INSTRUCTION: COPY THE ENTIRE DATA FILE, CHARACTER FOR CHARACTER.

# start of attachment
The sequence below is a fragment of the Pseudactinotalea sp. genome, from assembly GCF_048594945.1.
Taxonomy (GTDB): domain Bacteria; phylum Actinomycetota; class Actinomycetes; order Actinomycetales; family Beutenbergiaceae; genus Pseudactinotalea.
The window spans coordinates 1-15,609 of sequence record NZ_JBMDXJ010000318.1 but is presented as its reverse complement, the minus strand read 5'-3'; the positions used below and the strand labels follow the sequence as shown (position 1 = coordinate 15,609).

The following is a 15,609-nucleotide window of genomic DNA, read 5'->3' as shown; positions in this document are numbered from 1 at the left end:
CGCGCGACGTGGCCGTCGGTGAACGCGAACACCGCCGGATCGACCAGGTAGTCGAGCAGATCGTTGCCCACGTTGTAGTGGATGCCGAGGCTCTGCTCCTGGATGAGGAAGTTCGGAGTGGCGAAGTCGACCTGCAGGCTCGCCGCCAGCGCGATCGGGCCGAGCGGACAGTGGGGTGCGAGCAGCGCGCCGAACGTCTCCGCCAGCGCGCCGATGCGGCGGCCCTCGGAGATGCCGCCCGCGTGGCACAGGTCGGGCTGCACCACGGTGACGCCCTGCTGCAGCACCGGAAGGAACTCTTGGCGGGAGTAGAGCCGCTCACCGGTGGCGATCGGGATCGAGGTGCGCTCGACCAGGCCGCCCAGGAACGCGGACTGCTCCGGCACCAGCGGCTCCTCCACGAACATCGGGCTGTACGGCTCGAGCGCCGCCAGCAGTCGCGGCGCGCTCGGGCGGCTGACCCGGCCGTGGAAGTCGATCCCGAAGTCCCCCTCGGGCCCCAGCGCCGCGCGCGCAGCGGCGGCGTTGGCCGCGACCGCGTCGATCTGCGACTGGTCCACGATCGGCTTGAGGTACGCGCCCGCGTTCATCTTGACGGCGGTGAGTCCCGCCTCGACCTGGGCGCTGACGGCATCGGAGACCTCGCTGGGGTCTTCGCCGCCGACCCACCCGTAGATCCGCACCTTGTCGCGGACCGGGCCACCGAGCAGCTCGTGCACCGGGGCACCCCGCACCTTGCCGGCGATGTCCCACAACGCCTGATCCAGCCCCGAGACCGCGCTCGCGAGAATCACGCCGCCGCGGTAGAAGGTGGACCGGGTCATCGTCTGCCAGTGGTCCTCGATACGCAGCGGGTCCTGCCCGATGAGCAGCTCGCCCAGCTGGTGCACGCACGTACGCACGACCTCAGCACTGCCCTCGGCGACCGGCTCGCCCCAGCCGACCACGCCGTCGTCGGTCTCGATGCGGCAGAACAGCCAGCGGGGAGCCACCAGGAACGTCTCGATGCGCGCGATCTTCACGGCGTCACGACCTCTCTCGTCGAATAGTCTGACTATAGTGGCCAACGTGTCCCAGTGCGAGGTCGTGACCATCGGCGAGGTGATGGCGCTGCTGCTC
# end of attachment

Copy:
The sequence below is a fragment of the Pseudactinotalea sp. genome, from assembly GCF_048594945.1.
Taxonomy (GTDB): domain Bacteria; phylum Actinomycetota; class Actinomycetes; order Actinomycetales; family Beutenbergiaceae; genus Pseudactinotalea.
The window spans coordinates 1-15,609 of sequence record NZ_JBMDXJ010000318.1 but is presented as its reverse complement, the minus strand read 5'-3'; the positions used below and the strand labels follow the sequence as shown (position 1 = coordinate 15,609).

The following is a 15,609-nucleotide window of genomic DNA, read 5'->3' as shown; positions in this document are numbered from 1 at the left end:
CGCGCGACGTGGCCGTCGGTGAACGCGAACACCGCCGGATCGACCAGGTAGTCGAGCAGATCGTTGCCCACGTTGTAGTGGATGCCGAGGCTCTGCTCCTGGATGAGGAAGTTCGGAGTGGCGAAGTCGACCTGCAGGCTCGCCGCCAGCGCGATCGGGCCGAGCGGACAGTGGGGTGCGAGCAGCGCGCCGAACGTCTCCGCCAGCGCGCCGATGCGGCGGCCCTCGGAGATGCCGCCCGCGTGGCACAGGTCGGGCTGCACCACGGTGACGCCCTGCTGCAGCACCGGAAGGAACTCTTGGCGGGAGTAGAGCCGCTCACCGGTGGCGATCGGGATCGAGGTGCGCTCGACCAGGCCGCCCAGGAACGCGGACTGCTCCGGCACCAGCGGCTCCTCCACGAACATCGGGCTGTACGGCTCGAGCGCCGCCAGCAGTCGCGGCGCGCTCGGGCGGCTGACCCGGCCGTGGAAGTCGATCCCGAAGTCCCCCTCGGGCCCCAGCGCCGCGCGCGCAGCGGCGGCGTTGGCCGCGACCGCGTCGATCTGCGACTGGTCCACGATCGGCTTGAGGTACGCGCCCGCGTTCATCTTGACGGCGGTGAGTCCCGCCTCGACCTGGGCGCTGACGGCATCGGAGACCTCGCTGGGGTCTTCGCCGCCGACCCACCCGTAGATCCGCACCTTGTCGCGGACCGGGCCACCGAGCAGCTCGTGCACCGGGGCACCCCGCACCTTGCCGGCGATGTCCCACAACGCCTGATCCAGCCCCGAGACCGCGCTCGCGAGAATCACGCCGCCGCGGTAGAAGGTGGACCGGGTCATCGTCTGCCAGTGGTCCTCGATACGCAGCGGGTCCTGCCCGATGAGCAGCTCGCCCAGCTGGTGCACGCACGTACGCACGACCTCAGCACTGCCCTCGGCGACCGGCTCGCCCCAGCCGACCACGCCGTCGTCGGTCTCGATGCGGCAGAACAGCCAGCGGGGAGCCACCAGGAACGTCTCGATGCGCGCGATCTTCACGGCGTCACGACCTCTCTCGTCGAATAGTCTGACTATAGTGGCCAACGTGTCCCAGTGCGAGGTCGTGACCATCGGCGAGGTGATGGCGCTGCTGCTC